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Answered: Bankers' 5 Most Painful Questions about Backtesting

Posted by Dave Wicklund on 1/23/17 8:18 AM

Backtesting can be a painful topic for bankers. In this post, I'll answer the top 5 most common questions I hear about backtesting. I'll reference my first post, Independent Review, Model Validation, and Backtesting: Same Thing, Only Different, so you might want to revisit it before reading on. In that blog, we looked at the interrelationship of these three items and brought up a few questions on backtesting.

Specifically, we questioned 5 things: who should do it, how often should it be done, what period should be covered, do you need to backtest model results and assumptions, and why even bother if market rates really aren’t changing.

5 Most Painful Questions about Backtesting

  1. Why even bother if market rates haven’t materially changed?

Let’s take that last question first. For those of you that have heard me speak on the subject in the past, you know that I wasn’t a big believer in backtesting in periods when market didn’t  materially change since such a test Such tests were really just a budget/forecast analysis comparing actual results to what the model projected for the base/no change scenario. In such "no-change" rate environments, NIM differences (between actual performance and the base case) generally only resulted from changes in volumes (growth, runoff, shift in balance sheet composition, etc.), not rate offerings.

While that argument may have worked in the past, it likely won’t work anymore now that rates have started, and are expected to continue to move.  More significantly,  my former employer (the FDIC) and their fellow Regulatory agencies have a renewed interest in backtesting and are routinely asking for it at exams.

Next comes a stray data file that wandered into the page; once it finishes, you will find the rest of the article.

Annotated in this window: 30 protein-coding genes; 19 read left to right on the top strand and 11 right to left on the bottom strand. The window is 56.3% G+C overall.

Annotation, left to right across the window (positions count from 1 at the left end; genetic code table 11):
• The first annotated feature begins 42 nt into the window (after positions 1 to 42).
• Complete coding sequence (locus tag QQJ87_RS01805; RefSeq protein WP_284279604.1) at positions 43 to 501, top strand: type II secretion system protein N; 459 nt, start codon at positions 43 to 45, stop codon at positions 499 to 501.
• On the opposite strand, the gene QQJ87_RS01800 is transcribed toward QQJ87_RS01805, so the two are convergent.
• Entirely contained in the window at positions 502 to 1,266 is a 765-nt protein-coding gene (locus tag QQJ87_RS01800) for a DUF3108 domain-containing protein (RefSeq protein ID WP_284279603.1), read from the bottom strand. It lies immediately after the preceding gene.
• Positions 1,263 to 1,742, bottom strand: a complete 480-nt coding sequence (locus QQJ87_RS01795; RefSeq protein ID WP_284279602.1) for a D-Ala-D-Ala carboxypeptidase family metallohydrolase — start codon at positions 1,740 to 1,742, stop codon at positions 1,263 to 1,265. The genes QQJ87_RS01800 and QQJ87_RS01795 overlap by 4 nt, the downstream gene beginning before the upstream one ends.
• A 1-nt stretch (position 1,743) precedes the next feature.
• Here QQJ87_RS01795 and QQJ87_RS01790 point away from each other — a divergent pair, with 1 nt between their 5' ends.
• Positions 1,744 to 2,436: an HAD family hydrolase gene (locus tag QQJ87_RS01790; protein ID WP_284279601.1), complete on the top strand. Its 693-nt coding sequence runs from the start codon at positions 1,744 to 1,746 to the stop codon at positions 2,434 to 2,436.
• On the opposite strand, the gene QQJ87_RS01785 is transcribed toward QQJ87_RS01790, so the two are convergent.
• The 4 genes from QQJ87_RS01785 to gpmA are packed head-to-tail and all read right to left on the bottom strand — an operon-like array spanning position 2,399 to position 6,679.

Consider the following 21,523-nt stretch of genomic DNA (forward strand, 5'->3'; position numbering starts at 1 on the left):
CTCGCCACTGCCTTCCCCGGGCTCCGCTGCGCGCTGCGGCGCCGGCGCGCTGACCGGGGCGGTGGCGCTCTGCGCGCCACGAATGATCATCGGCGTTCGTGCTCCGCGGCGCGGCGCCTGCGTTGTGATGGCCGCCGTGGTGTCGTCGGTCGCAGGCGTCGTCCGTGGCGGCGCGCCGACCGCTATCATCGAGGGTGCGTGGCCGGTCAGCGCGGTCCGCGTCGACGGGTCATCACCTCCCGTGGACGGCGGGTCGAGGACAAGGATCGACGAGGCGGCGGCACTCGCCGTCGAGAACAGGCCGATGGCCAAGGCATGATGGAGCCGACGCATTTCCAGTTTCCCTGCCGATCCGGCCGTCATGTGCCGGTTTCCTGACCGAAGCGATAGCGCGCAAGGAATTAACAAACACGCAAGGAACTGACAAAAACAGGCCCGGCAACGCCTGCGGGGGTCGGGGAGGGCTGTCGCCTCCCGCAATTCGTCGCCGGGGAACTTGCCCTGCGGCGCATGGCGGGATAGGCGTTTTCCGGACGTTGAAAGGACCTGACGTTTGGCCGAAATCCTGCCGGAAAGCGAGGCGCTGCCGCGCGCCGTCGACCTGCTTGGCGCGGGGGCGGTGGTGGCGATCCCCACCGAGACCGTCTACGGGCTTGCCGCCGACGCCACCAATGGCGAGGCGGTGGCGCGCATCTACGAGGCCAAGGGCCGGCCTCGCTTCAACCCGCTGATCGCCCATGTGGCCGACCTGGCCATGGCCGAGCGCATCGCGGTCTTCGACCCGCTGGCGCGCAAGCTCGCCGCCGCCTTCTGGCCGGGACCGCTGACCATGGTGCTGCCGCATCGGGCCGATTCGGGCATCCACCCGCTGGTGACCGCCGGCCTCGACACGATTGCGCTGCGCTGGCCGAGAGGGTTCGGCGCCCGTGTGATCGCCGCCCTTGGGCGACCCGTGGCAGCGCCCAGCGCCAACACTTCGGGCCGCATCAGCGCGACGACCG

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  1. Who should do the backtesting?

The Regulatory guidance does not specify if backtesting should be done by institution management or a third-party. It only states that it should be done as part of the model validation process. I would argue that it could be done by either management or a third party, but regardless, the backtesting procedures/results should at least be reviewed by, and addressed in the annual independent review. That is, the independent review should certify that the scope and appropriateness of the backtesting program is sufficient.

  1. How often should backtesting be done?

Again, the Regulatory guidance does not specifically address backtesting frequency, but I would argue that annual backtesting should be sufficient, particularly in times when market rates haven’t experienced a material change.

  1. What period should backtesting cover?

The period subject to backtesting should be of sufficient length to encompass any potential "lags" in actual changes in rates after the subject change in market rates occurred. To be sure such "lags" are accounted for, generally, the backtesting exercise should cover a period of 12 months, as a shorter period, say 3 months, would likely not be long enough to fully account for any "lags."

  1. Do you need to backtest model results and assumptions?

Ideally, yes. In fact, the FFIEC’s 2010 Advisory on Interest Rate Risk specifically states that the model validation process should include "the backtesting of assumptions and results." While the Advisory does not state which assumptions should be covered, it would seem that the most obvious assumptions to backtest include those that generally have the most significant impact on IRR modeling results. That is, asset prepayments, deposit repricing, loan pricing, and possibly even non-maturity deposit decay rates.

Well, I believe that covers it. If you have questions or want to explore how our Advisory Department can help you with backtesting, click here to book time with me.

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Topics: interest rate risk, community bank, community bank strategy, community bank ALCO, community bank interest rate risk, community bank budget, community bank budget software, fintech, ALCO

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